The lesions in Experiment 1B were for the most part consistent with our intentions. The lesions extended just past the central canal and transected the dorsal part of the lateral column on both sides, but spared almost all of the ventral columns. The slight difference in the extent of the lesion in Experiment 1A and 1B probably accounts for the differences in average BBB and BMS scores during the early post-lesion intervals and may also account for the greater degree of CST extension past the lesion site in the animals of Experiment 1B (see below).
Most of the lesions in Experiment 2 were consistent with our intentions, and overall, were similar to the lesions in Experiment 1B. In three animals, the lesions were slightly smaller than intended in that the central canal was spared. The dorsal column and especially the dCST were completely transected in these animals.
Of the 25 mice in Experiment 1A (early treatment), 23 show excellent labeling of the CST; two other mice show moderate labeling, which was nevertheless sufficient for assessing CST sprouting/regeneration. Of the 15 mice in Experiment 1B (early treatment), 13 show excellent labeling of the CST; one mouse showed moderate labeling, which was sufficient for assessing CST sprouting/regeneration. Of the 23 mice in Experiment 2 (7 day delayed treatment), 20 show excellent labeling of the CST; 3 show moderate labeling, which was sufficient for assessing CST sprouting/regeneration.
As we were undertaking this study, we made a discovery that complicates the interpretation of the tract tracing data here. Specifically, we discovered a BDA labeling artifact that can lead to axonal labeling suggestive of long distance regeneration after spinal cord injury. The artifact is seen when tracer injections are made at the same time as a spinal cord injury, and occurs as the result of leakage of BDA into the cerebrospinal fluid followed by diffusion to the injury site in the spinal cord where axons take up the tracer. As discussed further below, the most obvious manifestation of the artifact is a pattern of labeling that has previously been mis-interpreted as evidence of robust regeneration of the CST in NOGO knockout mice (Kim et al., 2003). The discovery of the BDA labeling artifact is of critical importance for the present study because the same tract tracing procedures were used for Experiment 1A and B (BDA injections at the time of the lesion). Indeed, some of the animals in both treated and control groups exhibited what we now recognize as artifactual labeling.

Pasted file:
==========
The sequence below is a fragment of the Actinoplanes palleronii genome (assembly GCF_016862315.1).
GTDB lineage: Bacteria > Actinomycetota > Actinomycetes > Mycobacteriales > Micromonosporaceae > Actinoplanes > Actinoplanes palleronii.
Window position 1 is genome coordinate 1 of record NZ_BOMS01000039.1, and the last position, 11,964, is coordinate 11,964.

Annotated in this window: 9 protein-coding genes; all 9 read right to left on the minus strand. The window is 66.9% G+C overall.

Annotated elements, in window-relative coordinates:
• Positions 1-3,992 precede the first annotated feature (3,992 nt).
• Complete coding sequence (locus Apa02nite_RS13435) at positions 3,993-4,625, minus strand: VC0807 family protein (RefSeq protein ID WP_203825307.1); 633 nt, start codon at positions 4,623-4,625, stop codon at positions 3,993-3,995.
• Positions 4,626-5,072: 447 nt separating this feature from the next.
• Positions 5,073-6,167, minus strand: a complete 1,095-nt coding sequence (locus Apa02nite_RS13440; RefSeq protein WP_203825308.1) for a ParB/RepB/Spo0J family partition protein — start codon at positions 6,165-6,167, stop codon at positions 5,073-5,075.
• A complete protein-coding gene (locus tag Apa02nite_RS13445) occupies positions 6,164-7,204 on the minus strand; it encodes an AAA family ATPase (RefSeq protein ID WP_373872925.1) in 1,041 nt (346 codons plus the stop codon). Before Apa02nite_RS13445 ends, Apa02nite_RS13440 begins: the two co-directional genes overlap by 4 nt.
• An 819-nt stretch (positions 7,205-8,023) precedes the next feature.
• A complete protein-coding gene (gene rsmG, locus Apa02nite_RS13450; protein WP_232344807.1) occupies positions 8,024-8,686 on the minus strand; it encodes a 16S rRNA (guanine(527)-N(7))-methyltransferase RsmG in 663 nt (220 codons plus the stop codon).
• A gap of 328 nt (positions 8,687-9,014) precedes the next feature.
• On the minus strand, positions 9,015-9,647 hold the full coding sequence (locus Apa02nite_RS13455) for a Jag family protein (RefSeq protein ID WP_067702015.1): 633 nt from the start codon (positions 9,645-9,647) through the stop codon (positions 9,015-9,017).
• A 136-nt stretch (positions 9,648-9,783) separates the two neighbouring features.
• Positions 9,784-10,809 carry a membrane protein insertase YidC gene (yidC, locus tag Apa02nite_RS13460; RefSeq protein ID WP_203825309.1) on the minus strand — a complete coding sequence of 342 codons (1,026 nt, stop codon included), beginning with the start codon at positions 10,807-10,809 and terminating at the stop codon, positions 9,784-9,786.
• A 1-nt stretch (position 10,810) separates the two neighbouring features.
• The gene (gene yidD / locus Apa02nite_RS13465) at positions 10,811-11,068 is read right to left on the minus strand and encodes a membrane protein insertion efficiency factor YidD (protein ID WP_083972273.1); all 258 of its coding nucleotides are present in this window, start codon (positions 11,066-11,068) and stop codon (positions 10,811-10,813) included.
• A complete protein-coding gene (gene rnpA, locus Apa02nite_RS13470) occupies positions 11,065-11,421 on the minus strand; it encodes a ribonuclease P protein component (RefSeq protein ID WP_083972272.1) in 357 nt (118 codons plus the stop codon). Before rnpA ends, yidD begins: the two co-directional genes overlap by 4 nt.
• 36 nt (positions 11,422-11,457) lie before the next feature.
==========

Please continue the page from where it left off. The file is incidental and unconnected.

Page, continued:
As described elsewhere (Steward et al., 2007) the signs indicating artifactual labeling include: 1) labeling of axons in ectopic locations rostral and caudal to the lesion especially in the lateral column; 2) labeled axons that appear hollow, and that are less reflective in dark field illumination than axons labeled by orthograde transport; 3) a higher level of background labeling around the injury site, labeling of axons on both sides of the lesion, and labeling of neurons and glia at the injury site; and 4) indications that the injection penetrated the cerebral ventricle. In what follows, we first consider the distribution of BDA labeled CST axons in a case that shows none of these signs of artifactual labeling. This case (a Vehicle-treated control) also illustrates the pattern of CST labeling that is characteristic of normal untreated mice with dorsal hemisection injury. We then discuss the artifact and its impact in the present study.
The organization of the CST in mice as revealed by BDA tracing has been described elsewhere (Steward et al., 2004). Following BDA injections into the sensorimotor cortex, the main component of BDA labeled CST axons is in the ventral part of the dorsal column contralateral to the injection, the dCST. A second contingent of axons descends in the dorsal portion of the lateral column (dlCST). In some mice, BDA labeled axons are seen ipsilateral to the injection in the dorsal column and/or the dlCST representing an un-crossed contingent of CST axons.